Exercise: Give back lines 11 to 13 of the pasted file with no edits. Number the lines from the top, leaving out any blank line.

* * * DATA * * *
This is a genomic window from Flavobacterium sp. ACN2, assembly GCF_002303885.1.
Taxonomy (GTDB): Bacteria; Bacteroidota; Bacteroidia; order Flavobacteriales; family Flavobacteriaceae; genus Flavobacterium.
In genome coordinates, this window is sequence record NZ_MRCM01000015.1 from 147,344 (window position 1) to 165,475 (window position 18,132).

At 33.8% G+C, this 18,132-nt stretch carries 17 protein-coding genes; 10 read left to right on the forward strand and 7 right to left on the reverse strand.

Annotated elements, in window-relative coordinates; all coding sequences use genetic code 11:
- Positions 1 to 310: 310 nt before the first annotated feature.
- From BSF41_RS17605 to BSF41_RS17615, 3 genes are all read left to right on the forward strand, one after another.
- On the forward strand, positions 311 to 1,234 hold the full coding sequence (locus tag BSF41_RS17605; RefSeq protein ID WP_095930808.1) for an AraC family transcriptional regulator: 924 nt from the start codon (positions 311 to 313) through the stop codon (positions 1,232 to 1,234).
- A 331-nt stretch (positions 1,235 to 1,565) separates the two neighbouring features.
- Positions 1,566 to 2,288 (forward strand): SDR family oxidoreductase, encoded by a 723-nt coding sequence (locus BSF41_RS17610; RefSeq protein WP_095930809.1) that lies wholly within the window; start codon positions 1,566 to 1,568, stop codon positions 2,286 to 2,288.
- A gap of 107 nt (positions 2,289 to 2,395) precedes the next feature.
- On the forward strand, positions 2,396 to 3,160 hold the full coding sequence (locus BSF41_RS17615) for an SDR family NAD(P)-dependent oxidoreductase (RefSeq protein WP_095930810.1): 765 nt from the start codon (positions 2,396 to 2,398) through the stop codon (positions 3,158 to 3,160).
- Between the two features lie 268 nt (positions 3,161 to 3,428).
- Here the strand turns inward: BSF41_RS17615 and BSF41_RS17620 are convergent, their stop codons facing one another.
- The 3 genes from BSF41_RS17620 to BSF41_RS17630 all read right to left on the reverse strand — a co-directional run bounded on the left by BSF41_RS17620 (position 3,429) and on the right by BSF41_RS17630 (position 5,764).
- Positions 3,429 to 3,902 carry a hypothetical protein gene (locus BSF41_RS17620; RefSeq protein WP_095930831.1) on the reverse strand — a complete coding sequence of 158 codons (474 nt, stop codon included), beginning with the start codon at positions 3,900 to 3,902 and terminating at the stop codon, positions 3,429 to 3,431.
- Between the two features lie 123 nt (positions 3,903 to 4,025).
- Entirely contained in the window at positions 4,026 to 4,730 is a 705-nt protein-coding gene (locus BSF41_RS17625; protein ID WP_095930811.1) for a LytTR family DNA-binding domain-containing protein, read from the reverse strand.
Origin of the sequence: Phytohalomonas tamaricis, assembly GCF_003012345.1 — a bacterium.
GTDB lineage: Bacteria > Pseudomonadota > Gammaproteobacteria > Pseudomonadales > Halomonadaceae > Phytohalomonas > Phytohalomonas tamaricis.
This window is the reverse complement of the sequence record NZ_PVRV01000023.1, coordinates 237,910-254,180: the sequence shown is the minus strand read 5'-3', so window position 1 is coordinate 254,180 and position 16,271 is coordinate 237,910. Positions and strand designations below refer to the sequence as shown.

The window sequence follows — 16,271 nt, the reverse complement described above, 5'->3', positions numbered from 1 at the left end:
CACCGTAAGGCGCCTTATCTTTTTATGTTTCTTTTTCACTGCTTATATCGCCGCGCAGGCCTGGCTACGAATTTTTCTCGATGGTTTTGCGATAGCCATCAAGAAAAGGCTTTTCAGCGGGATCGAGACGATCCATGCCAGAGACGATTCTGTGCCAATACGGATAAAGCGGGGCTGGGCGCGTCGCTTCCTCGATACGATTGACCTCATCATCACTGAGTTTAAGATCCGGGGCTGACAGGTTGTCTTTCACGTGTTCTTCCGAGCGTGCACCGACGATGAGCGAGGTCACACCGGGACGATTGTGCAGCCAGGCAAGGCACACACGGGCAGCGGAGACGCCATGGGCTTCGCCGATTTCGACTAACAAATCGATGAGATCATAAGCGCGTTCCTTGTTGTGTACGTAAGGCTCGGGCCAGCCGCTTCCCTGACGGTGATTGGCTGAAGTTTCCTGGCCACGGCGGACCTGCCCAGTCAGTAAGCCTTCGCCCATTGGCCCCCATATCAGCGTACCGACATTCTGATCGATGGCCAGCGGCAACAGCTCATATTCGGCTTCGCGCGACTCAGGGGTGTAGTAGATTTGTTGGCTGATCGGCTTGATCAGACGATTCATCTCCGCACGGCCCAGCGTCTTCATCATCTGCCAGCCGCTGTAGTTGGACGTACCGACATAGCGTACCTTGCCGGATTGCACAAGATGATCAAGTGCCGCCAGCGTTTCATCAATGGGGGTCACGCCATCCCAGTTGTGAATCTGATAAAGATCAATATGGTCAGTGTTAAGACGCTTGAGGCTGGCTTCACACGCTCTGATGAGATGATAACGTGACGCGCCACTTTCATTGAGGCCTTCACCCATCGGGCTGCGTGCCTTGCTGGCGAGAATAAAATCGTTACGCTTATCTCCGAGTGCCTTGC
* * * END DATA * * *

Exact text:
- A gap of 107 nt (positions 2,289 to 2,395) precedes the next feature.
- On the forward strand, positions 2,396 to 3,160 hold the full coding sequence (locus BSF41_RS17615) for an SDR family NAD(P)-dependent oxidoreductase (RefSeq protein WP_095930810.1): 765 nt from the start codon (positions 2,396 to 2,398) through the stop codon (positions 3,158 to 3,160).
- Between the two features lie 268 nt (positions 3,161 to 3,428).